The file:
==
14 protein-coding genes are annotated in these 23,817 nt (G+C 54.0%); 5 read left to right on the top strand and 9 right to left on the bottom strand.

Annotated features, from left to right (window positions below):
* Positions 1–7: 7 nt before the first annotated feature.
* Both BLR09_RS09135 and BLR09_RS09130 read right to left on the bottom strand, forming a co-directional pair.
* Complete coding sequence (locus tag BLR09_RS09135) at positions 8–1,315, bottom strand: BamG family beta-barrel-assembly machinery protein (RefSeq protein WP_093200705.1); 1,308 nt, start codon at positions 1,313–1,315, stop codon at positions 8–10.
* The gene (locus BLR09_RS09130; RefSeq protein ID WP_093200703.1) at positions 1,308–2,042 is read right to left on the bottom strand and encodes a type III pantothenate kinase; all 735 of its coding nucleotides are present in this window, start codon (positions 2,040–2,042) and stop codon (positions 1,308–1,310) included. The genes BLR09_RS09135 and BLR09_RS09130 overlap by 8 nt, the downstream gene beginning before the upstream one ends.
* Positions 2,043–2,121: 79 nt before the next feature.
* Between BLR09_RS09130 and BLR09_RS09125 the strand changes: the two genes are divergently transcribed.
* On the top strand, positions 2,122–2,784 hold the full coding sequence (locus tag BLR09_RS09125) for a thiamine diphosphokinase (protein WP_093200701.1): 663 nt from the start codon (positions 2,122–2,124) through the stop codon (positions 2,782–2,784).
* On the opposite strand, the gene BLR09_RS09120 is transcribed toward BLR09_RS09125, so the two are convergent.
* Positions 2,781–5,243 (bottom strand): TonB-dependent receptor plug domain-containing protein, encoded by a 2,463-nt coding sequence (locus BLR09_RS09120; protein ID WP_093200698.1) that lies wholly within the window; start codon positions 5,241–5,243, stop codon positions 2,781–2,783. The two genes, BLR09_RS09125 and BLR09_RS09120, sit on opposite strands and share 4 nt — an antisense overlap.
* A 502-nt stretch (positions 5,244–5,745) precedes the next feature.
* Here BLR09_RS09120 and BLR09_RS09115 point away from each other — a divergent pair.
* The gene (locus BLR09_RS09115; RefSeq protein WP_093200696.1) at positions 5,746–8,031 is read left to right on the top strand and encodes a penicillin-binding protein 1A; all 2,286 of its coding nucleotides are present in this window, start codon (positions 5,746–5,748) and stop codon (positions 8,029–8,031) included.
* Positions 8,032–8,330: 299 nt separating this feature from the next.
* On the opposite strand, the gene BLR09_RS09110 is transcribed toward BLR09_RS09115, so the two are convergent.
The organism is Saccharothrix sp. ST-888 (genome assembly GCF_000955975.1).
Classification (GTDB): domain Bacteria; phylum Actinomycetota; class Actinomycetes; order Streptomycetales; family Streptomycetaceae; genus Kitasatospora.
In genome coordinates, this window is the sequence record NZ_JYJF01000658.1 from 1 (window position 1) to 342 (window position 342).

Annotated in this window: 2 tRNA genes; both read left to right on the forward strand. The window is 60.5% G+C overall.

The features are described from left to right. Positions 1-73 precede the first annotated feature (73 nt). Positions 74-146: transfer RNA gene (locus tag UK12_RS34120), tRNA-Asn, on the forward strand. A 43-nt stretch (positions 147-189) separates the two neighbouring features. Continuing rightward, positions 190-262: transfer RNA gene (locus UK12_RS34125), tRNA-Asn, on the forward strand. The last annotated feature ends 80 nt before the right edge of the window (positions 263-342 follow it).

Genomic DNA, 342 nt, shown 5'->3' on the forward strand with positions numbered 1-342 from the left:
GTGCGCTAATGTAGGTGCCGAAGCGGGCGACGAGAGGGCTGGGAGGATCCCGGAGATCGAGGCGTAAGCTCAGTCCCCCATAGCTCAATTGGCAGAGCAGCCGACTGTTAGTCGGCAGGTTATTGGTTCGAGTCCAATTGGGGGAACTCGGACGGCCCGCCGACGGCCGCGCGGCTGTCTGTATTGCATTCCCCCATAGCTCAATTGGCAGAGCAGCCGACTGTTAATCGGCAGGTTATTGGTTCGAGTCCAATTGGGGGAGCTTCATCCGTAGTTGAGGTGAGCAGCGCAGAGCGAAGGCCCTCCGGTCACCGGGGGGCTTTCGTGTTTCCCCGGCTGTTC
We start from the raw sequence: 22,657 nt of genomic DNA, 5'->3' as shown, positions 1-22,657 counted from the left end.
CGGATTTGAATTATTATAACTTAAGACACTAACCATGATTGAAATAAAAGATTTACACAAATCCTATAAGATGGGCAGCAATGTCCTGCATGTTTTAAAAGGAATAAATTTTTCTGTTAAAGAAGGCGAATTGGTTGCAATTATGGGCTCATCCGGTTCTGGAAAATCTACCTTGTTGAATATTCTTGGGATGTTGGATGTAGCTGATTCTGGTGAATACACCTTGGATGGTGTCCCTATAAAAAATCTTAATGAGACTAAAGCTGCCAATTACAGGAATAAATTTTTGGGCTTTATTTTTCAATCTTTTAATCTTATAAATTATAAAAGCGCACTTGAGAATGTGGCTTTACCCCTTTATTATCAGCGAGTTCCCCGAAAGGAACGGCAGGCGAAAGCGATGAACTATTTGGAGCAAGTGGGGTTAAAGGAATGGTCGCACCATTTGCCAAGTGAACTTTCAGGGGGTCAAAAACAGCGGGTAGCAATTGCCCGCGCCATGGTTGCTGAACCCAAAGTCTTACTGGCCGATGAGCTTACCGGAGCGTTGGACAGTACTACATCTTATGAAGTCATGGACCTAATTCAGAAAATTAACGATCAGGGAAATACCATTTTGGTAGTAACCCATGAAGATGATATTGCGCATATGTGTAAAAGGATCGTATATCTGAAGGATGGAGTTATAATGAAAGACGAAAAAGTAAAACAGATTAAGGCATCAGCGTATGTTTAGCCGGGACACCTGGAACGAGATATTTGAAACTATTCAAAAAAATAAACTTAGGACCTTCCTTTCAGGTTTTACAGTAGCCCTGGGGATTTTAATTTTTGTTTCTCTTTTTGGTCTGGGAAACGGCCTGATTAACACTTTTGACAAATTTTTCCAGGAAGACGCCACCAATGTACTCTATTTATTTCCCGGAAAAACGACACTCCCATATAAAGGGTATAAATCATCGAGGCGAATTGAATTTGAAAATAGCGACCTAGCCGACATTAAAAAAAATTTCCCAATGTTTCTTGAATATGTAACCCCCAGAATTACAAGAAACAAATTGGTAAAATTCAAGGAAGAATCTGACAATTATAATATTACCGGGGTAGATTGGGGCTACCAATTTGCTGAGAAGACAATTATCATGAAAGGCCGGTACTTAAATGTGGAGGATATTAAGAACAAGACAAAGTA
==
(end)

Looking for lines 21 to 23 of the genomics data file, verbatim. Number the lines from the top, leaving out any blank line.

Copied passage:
The features are described from left to right. Positions 1-73 precede the first annotated feature (73 nt). Positions 74-146: transfer RNA gene (locus tag UK12_RS34120), tRNA-Asn, on the forward strand. A 43-nt stretch (positions 147-189) separates the two neighbouring features. Continuing rightward, positions 190-262: transfer RNA gene (locus UK12_RS34125), tRNA-Asn, on the forward strand. The last annotated feature ends 80 nt before the right edge of the window (positions 263-342 follow it).

Genomic DNA, 342 nt, shown 5'->3' on the forward strand with positions numbered 1-342 from the left:
GTGCGCTAATGTAGGTGCCGAAGCGGGCGACGAGAGGGCTGGGAGGATCCCGGAGATCGAGGCGTAAGCTCAGTCCCCCATAGCTCAATTGGCAGAGCAGCCGACTGTTAGTCGGCAGGTTATTGGTTCGAGTCCAATTGGGGGAACTCGGACGGCCCGCCGACGGCCGCGCGGCTGTCTGTATTGCATTCCCCCATAGCTCAATTGGCAGAGCAGCCGACTGTTAATCGGCAGGTTATTGGTTCGAGTCCAATTGGGGGAGCTTCATCCGTAGTTGAGGTGAGCAGCGCAGAGCGAAGGCCCTCCGGTCACCGGGGGGCTTTCGTGTTTCCCCGGCTGTTC